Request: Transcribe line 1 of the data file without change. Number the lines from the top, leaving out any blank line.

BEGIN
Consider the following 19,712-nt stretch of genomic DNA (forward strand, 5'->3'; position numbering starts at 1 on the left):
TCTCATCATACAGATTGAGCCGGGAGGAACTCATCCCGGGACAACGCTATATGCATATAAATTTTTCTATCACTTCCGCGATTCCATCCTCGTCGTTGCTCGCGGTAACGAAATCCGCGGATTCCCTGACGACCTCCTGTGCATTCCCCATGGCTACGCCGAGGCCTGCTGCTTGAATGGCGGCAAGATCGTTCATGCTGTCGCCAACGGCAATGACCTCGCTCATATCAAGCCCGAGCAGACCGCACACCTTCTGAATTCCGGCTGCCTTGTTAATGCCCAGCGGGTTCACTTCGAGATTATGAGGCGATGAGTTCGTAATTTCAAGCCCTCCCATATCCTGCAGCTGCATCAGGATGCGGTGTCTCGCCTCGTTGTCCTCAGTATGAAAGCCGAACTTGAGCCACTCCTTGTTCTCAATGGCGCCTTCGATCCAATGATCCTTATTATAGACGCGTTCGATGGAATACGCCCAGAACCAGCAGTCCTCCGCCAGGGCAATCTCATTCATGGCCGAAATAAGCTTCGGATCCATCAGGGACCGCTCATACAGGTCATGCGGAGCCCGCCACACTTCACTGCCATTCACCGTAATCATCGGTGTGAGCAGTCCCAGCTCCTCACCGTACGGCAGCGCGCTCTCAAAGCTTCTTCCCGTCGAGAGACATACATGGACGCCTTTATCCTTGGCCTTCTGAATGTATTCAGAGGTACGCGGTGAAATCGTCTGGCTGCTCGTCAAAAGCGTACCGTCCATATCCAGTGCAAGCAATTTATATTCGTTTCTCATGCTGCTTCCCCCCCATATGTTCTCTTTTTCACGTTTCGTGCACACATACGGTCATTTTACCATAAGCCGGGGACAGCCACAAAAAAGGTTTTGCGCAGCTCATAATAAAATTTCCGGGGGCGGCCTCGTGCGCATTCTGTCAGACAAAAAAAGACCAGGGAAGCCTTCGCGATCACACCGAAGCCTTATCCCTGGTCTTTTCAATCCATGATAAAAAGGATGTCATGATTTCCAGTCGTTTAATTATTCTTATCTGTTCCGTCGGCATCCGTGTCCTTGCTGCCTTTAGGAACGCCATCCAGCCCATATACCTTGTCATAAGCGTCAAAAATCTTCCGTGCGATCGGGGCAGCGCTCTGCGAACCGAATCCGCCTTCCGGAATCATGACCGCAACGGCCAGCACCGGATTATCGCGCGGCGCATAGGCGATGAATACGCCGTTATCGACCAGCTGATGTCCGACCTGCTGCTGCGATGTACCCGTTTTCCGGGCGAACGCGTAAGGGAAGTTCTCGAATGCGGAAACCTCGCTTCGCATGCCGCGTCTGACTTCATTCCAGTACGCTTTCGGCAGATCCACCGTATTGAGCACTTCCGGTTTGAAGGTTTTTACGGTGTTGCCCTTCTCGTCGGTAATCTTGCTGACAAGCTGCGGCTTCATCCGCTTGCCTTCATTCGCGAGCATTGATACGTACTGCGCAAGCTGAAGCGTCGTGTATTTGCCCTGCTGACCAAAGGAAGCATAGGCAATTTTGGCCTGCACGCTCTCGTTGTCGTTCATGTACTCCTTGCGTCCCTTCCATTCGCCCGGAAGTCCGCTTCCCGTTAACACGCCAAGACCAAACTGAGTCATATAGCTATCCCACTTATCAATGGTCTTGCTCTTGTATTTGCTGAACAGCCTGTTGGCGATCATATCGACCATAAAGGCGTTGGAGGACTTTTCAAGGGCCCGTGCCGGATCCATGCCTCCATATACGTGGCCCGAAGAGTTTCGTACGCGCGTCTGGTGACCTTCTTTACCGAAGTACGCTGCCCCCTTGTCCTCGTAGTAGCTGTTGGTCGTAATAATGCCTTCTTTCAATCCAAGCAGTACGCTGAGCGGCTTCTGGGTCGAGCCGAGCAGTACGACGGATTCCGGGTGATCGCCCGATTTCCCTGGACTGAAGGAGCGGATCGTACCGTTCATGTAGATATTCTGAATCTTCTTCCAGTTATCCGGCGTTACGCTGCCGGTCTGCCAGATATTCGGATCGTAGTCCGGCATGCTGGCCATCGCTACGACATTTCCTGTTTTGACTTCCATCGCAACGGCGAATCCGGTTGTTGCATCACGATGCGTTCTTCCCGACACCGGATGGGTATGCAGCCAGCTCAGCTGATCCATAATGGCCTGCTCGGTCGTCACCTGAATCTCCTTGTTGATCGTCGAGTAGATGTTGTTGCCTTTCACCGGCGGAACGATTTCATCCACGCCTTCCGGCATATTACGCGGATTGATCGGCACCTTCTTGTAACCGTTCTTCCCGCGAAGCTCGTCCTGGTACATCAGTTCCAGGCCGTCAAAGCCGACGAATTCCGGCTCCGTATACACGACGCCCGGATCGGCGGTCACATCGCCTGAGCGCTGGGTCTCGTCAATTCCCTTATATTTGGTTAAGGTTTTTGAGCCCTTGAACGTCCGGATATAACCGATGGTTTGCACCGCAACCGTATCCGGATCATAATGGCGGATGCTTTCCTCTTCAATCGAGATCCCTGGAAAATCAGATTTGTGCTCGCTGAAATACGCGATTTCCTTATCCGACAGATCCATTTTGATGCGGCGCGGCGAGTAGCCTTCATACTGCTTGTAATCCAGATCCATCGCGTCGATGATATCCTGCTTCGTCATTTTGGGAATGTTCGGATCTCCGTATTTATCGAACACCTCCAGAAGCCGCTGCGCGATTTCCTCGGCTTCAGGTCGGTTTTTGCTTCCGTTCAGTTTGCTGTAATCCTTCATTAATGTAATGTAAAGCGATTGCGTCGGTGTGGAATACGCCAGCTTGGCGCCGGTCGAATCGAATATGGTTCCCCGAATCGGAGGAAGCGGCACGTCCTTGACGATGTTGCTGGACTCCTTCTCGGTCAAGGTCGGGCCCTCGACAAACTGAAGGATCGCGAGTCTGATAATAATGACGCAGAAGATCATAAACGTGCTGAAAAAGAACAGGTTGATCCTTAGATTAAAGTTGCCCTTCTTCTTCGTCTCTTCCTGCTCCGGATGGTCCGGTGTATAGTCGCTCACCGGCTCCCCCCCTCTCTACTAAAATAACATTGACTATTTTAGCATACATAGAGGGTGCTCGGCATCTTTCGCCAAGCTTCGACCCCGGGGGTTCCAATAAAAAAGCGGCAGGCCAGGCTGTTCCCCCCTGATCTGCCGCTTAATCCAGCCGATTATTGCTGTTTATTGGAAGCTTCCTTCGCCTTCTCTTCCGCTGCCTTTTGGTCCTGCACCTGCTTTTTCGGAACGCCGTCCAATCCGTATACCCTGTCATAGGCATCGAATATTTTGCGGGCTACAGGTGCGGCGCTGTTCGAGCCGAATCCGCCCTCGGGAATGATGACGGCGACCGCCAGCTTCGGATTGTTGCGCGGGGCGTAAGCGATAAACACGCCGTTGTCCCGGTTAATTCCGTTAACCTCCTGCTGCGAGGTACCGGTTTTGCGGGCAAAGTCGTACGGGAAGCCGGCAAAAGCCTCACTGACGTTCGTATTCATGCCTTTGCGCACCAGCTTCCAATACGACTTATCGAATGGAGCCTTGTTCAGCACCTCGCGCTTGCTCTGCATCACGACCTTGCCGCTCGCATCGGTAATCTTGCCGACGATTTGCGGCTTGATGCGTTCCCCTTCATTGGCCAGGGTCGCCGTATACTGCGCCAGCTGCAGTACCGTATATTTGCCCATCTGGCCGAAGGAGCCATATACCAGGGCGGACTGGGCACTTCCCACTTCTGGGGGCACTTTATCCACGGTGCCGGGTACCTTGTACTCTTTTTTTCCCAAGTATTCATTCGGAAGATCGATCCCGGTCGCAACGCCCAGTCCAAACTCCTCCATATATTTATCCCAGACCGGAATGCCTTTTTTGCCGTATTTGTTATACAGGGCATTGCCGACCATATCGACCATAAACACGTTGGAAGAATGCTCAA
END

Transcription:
Consider the following 19,712-nt stretch of genomic DNA (forward strand, 5'->3'; position numbering starts at 1 on the left):